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Nigeria: Over 300 school children released after two weeks of mass abduction from a Kaduna academy I VIDEO

The kidnapping, which took place on March 7 in Kuriga, a dusty town in northwestern Kaduna State, was the first mass kidnapping in the country since 2021.

Edited By: Ajeet Kumar @Ajeet1994 Nairobi Updated on: March 24, 2024 15:56 IST
Nigeria school children released
Image Source : AP Nigeria school children released

Kaduna: Over 300 students and staff abducted by gunmen from a school in northern Nigeria earlier this month have been released, the office of the governor of the state of Kaduna said on Sunday. The kidnapping, which took place on March 7 in Kuriga, a dusty town in northwestern Kaduna State, was the first mass kidnapping in the country since 2021.

Kaduna governor Uba Sani said the country's National Security Adviser had coordinated the release of the children. He did not give details. "The Nigerian Army also deserves special commendation for showing that with courage, determination and commitment, criminal elements can be degraded and security restored in our communities," Sani said. The gunmen had last week demanded a total of 1 billion naira ($690,000) for the release of the missing children and staff.

Kidnappings by criminal gangs with no ideological affiliation and demanding ransoms have become an almost daily occurrence, especially in northern Nigeria, tearing apart families and communities who have to pool savings to pay ransoms, often forcing them to sell land, cattle and grain to secure their loved ones' release.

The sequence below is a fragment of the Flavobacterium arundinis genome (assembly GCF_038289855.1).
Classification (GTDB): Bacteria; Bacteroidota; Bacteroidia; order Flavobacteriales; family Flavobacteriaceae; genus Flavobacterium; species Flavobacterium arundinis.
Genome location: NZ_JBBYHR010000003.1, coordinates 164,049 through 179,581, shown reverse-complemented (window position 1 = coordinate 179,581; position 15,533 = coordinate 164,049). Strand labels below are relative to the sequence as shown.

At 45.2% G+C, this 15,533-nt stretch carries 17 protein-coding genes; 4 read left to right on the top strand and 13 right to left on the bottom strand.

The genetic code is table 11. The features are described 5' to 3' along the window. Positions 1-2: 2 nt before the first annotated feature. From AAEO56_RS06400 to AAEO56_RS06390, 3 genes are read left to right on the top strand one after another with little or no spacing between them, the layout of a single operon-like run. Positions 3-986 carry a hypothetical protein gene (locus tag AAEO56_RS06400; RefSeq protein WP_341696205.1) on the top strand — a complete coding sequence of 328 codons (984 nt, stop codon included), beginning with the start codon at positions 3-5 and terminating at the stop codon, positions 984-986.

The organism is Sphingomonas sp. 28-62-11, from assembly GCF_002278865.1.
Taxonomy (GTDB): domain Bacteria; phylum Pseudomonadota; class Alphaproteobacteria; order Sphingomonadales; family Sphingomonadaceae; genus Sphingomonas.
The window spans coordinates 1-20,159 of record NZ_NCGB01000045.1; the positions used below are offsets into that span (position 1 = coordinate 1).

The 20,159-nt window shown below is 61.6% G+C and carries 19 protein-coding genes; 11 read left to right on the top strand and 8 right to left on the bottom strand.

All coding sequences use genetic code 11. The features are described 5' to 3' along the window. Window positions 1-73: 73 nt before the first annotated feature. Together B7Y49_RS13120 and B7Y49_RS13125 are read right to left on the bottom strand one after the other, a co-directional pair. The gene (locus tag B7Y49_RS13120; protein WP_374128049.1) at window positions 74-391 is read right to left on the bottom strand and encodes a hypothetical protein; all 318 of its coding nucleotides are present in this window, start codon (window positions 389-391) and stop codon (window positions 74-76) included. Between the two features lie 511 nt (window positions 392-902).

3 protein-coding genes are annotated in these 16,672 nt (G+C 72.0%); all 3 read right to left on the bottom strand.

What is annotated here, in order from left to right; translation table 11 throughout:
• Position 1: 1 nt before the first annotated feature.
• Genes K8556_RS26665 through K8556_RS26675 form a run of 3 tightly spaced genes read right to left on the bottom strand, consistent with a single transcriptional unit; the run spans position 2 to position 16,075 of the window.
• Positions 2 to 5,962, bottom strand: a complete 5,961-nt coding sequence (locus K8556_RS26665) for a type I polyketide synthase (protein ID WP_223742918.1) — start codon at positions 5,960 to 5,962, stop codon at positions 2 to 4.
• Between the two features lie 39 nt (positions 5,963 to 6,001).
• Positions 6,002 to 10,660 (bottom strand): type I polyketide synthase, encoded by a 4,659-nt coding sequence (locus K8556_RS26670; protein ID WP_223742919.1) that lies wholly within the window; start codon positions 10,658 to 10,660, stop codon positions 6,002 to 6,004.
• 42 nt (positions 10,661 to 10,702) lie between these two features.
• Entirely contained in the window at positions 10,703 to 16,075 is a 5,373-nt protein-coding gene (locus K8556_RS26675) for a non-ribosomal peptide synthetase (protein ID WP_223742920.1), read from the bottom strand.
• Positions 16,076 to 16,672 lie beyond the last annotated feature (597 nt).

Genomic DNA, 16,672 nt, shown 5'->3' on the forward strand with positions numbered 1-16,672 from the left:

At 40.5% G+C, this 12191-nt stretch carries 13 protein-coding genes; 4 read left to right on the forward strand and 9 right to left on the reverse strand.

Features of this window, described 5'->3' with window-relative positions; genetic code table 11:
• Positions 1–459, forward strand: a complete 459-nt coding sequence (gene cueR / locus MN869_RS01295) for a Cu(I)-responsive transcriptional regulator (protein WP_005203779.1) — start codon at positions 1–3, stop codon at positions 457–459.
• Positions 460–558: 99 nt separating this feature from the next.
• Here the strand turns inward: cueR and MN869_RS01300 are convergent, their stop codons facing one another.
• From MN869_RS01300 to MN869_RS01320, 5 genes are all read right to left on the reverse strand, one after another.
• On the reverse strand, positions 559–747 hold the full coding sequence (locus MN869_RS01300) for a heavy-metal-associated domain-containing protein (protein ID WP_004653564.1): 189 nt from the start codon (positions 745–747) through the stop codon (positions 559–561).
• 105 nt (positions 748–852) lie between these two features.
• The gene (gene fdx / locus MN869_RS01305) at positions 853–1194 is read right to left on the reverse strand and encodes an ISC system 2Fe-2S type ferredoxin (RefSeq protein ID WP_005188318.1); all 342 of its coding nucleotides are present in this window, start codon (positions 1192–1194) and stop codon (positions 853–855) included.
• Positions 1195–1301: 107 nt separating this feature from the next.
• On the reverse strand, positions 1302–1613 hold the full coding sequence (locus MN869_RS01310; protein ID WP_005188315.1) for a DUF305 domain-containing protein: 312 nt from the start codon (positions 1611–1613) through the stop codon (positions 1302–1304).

Mass kidnapping is not new in Nigeria 

It was in Borno’s Chibok town a decade ago that school kidnappings in Nigeria burst into the headlines with the 2014 abduction of more than 200 schoolgirls by Islamic extremists, shocking the world.

No group claimed responsibility for any of the recent abductions. But Islamic extremists waging an insurgency in the northeast are suspected of carrying out the kidnapping in Borno. Locals blame the school kidnappings on herders who are in conflict with the settled communities.

Among the students abducted Thursday were at least 100 children aged 12 or younger. They were just settling into their classrooms at the government primary and secondary school when gunmen “came in dozens, riding on bikes and shooting sporadically,” said Nura Ahmad, a teacher.

The school sits by the road just at the entrance of Kuriga town, which is tucked in the middle of forests and savannah.“They surrounded the school and blocked all passages … and roads” to prevent help from coming before marching the children away in an operation that lasted less than five minutes, Ahmad said.

Go! Go! Go!” 

Fourteen-year-old Abdullahi Usman braved gunshots in making his escape from the captors. “Those who refused to move fast were either forced on the motorcycles or threatened by gunshots fired into the air,” Abdullahi said. “The bandits were shouting: Go! Go! Go!” he said.

By the next day, Nigerian police and soldiers headed into the forests in search of the kids but combing the wooded expanses of northwestern Nigeria could take weeks, observers have said.

“Since this happened, my brain has been scattering,” said Shehu Lawal, the father of a 13-year-old boy who is among those abducted. “My child didn’t even eat breakfast before leaving. Even his mother fainted. … We were worried, thinking she would die,” Lawal said.

($1 = 1,447.8900 naira)

(With inputs from agencies)

Also Read: Nigeria SHOCKER: Assailants kidnap nearly 300 school children in latest case of mass abductions I VIDEO

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